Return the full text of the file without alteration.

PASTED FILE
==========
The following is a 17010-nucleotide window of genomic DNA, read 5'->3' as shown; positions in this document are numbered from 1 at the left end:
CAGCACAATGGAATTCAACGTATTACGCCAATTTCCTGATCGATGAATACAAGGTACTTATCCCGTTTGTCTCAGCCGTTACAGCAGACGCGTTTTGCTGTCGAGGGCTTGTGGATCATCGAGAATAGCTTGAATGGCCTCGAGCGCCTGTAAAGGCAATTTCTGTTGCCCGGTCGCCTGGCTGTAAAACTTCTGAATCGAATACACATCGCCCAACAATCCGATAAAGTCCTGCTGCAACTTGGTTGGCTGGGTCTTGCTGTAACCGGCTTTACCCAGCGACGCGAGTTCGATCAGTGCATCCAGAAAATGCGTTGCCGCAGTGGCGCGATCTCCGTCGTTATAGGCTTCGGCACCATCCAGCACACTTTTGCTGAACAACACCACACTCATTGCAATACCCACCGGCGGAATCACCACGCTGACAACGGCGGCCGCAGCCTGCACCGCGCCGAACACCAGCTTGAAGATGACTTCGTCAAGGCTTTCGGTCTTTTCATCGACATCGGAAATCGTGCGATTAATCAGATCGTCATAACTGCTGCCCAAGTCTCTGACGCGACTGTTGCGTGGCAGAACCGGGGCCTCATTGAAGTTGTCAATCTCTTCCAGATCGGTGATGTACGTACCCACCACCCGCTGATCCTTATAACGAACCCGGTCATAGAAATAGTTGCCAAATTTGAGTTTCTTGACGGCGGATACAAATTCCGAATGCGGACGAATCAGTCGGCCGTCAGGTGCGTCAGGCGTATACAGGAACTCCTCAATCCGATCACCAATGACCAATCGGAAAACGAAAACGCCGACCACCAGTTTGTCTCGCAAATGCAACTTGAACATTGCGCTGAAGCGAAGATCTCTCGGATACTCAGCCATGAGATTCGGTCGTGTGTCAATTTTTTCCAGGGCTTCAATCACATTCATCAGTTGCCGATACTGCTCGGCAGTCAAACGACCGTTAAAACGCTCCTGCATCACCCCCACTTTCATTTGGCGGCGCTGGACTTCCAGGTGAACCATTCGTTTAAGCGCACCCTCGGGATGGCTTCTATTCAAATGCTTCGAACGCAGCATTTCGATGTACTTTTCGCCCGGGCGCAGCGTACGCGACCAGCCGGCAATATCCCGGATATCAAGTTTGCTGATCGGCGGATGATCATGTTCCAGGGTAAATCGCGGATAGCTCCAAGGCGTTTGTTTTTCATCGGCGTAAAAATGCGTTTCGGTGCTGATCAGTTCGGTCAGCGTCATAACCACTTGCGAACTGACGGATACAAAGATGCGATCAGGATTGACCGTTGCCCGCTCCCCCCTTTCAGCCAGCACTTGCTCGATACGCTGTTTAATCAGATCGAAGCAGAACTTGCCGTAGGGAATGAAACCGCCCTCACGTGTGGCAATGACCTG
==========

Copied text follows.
The following is a 17010-nucleotide window of genomic DNA, read 5'->3' as shown; positions in this document are numbered from 1 at the left end:
CAGCACAATGGAATTCAACGTATTACGCCAATTTCCTGATCGATGAATACAAGGTACTTATCCCGTTTGTCTCAGCCGTTACAGCAGACGCGTTTTGCTGTCGAGGGCTTGTGGATCATCGAGAATAGCTTGAATGGCCTCGAGCGCCTGTAAAGGCAATTTCTGTTGCCCGGTCGCCTGGCTGTAAAACTTCTGAATCGAATACACATCGCCCAACAATCCGATAAAGTCCTGCTGCAACTTGGTTGGCTGGGTCTTGCTGTAACCGGCTTTACCCAGCGACGCGAGTTCGATCAGTGCATCCAGAAAATGCGTTGCCGCAGTGGCGCGATCTCCGTCGTTATAGGCTTCGGCACCATCCAGCACACTTTTGCTGAACAACACCACACTCATTGCAATACCCACCGGCGGAATCACCACGCTGACAACGGCGGCCGCAGCCTGCACCGCGCCGAACACCAGCTTGAAGATGACTTCGTCAAGGCTTTCGGTCTTTTCATCGACATCGGAAATCGTGCGATTAATCAGATCGTCATAACTGCTGCCCAAGTCTCTGACGCGACTGTTGCGTGGCAGAACCGGGGCCTCATTGAAGTTGTCAATCTCTTCCAGATCGGTGATGTACGTACCCACCACCCGCTGATCCTTATAACGAACCCGGTCATAGAAATAGTTGCCAAATTTGAGTTTCTTGACGGCGGATACAAATTCCGAATGCGGACGAATCAGTCGGCCGTCAGGTGCGTCAGGCGTATACAGGAACTCCTCAATCCGATCACCAATGACCAATCGGAAAACGAAAACGCCGACCACCAGTTTGTCTCGCAAATGCAACTTGAACATTGCGCTGAAGCGAAGATCTCTCGGATACTCAGCCATGAGATTCGGTCGTGTGTCAATTTTTTCCAGGGCTTCAATCACATTCATCAGTTGCCGATACTGCTCGGCAGTCAAACGACCGTTAAAACGCTCCTGCATCACCCCCACTTTCATTTGGCGGCGCTGGACTTCCAGGTGAACCATTCGTTTAAGCGCACCCTCGGGATGGCTTCTATTCAAATGCTTCGAACGCAGCATTTCGATGTACTTTTCGCCCGGGCGCAGCGTACGCGACCAGCCGGCAATATCCCGGATATCAAGTTTGCTGATCGGCGGATGATCATGTTCCAGGGTAAATCGCGGATAGCTCCAAGGCGTTTGTTTTTCATCGGCGTAAAAATGCGTTTCGGTGCTGATCAGTTCGGTCAGCGTCATAACCACTTGCGAACTGACGGATACAAAGATGCGATCAGGATTGACCGTTGCCCGCTCCCCCCTTTCAGCCAGCACTTGCTCGATACGCTGTTTAATCAGATCGAAGCAGAACTTGCCGTAGGGAATGAAACCGCCCTCACGTGTGGCAATGACCTG